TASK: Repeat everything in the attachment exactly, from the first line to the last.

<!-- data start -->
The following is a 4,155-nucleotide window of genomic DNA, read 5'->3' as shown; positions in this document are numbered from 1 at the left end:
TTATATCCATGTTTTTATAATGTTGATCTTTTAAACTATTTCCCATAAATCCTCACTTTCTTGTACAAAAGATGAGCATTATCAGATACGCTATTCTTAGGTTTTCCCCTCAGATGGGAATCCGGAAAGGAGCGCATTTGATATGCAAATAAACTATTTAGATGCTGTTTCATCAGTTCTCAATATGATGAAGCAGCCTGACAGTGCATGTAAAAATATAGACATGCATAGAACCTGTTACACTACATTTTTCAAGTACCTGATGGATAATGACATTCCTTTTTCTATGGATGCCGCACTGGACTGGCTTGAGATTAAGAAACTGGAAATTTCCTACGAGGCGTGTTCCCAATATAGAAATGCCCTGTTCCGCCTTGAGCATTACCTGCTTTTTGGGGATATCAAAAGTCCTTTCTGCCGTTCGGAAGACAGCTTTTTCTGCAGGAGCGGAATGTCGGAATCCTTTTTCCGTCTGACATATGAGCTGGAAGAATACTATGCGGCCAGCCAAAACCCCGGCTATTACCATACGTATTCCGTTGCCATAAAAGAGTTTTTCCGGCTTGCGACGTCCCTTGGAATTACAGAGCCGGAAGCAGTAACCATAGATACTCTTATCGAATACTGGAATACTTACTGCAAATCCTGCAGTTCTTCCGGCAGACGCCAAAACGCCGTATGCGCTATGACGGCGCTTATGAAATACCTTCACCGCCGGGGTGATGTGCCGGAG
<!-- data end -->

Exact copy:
The following is a 4,155-nucleotide window of genomic DNA, read 5'->3' as shown; positions in this document are numbered from 1 at the left end:
TTATATCCATGTTTTTATAATGTTGATCTTTTAAACTATTTCCCATAAATCCTCACTTTCTTGTACAAAAGATGAGCATTATCAGATACGCTATTCTTAGGTTTTCCCCTCAGATGGGAATCCGGAAAGGAGCGCATTTGATATGCAAATAAACTATTTAGATGCTGTTTCATCAGTTCTCAATATGATGAAGCAGCCTGACAGTGCATGTAAAAATATAGACATGCATAGAACCTGTTACACTACATTTTTCAAGTACCTGATGGATAATGACATTCCTTTTTCTATGGATGCCGCACTGGACTGGCTTGAGATTAAGAAACTGGAAATTTCCTACGAGGCGTGTTCCCAATATAGAAATGCCCTGTTCCGCCTTGAGCATTACCTGCTTTTTGGGGATATCAAAAGTCCTTTCTGCCGTTCGGAAGACAGCTTTTTCTGCAGGAGCGGAATGTCGGAATCCTTTTTCCGTCTGACATATGAGCTGGAAGAATACTATGCGGCCAGCCAAAACCCCGGCTATTACCATACGTATTCCGTTGCCATAAAAGAGTTTTTCCGGCTTGCGACGTCCCTTGGAATTACAGAGCCGGAAGCAGTAACCATAGATACTCTTATCGAATACTGGAATACTTACTGCAAATCCTGCAGTTCTTCCGGCAGACGCCAAAACGCCGTATGCGCTATGACGGCGCTTATGAAATACCTTCACCGCCGGGGTGATGTGCCGGAG